The Singapore government has ignored the UN Special Rapporteurs recommendation of 1996."The Special Rapporteur wishes to reiterate his call on the Government of Singapore to change its Drug Act so as to bring it into line with international standards. The Special Rapporteur considers that the Misuse of Drug Act, which partially shifts the burden of proof to the accused, does not provide sufficient guarantees for the presumption of innocence and may lead to violations of the right to life when the crime of drug trafficking carries a mandatory death sentence."

"An immutable fact remains that the loss of life is irreversible and judicial error irreparable. A wide range of experts in sciences such as criminology, sociology and psychology have expressed doubts concerning the deterrent effect of capital punishment. Therefore, Governments of countries in which the death penalty is still enforced are urged to deploy every effort that could lead to its abolition, the desirability of which has repeatedly been affirmed by the General Assembly."

Think Centre's call to right to life in connection with capital punishment is guided by the desirability of abolition of the death penalty which has been expressed on numerous occasions by the UN General Assembly, the Human Rights Committee, the Economic and Social Council and Security Council[ in its resolutions 808 (1993) of 22 February 1993 and 955 (1994) of 8 November 1994]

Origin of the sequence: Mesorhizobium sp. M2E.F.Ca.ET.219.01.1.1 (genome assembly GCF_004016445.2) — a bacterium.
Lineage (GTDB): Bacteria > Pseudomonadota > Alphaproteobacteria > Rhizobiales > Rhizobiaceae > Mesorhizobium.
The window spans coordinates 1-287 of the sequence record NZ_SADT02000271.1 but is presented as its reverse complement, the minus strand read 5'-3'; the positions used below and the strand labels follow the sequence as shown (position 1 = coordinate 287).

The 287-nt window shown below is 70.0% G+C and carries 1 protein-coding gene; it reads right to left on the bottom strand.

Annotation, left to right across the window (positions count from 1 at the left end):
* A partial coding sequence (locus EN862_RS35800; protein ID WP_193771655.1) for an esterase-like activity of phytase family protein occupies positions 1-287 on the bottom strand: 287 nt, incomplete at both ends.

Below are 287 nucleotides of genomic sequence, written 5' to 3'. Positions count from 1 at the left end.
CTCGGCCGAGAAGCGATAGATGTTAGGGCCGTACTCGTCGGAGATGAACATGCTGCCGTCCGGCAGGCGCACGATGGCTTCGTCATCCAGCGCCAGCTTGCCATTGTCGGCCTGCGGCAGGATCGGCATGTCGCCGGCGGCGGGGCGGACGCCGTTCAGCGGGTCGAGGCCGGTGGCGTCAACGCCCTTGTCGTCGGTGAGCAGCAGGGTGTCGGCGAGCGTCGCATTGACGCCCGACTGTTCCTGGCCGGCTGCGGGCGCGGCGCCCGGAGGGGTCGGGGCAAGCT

Let us rise above our feelings of fear and vengeance to seek solutions to drug trafficking and crimes that reflect human dignity and promote justice for all. We call on our government, the members of parliament, to abandon the use of death penalty.

In the interim, we endorse a moratorium on the death penalty in Singapore as fair and moral regarding the death penalty. It gives a chance to re-examine both the purpose of the penalty and its perceived effectiveness, and can save the lives of the condemned.

A sentence of life in prison for the most serious offenses would keep us just as safe. We could offer more help and guidance to troubled kids before they turn to drugs and crime. Instead of investing foolishly in vengeance, we ought to be investing wisely in humanityand human dignity.

Death penalty is a practice from the past like torture and slavery which must be rejected by all decent human beings. The death penalty is a inhumane, cruel and degrading punishment. The right to life is the most fundamental of all human rights. Since 1991, the government had hanged to death more then 400 human

We bring to your attention that in Singapore drug trafficking carries a mandatory death sentence and is inconsistent with the criteria of absolute necessity and proportionality. When a court wrongly sentences a person to death, the result is irreversible.

No to death penalty! Give a chance to change! No to death penalty!


Shanmugam's Family received a letter on 9th May 2005 that Shanmugam will be hanged on 13th May 2005.

Think Centre: Reaffirms Call for Moratorium on executions

Singapore finally finds a voice in death row protest


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Blanche JimenezBy:
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The Government of Singapore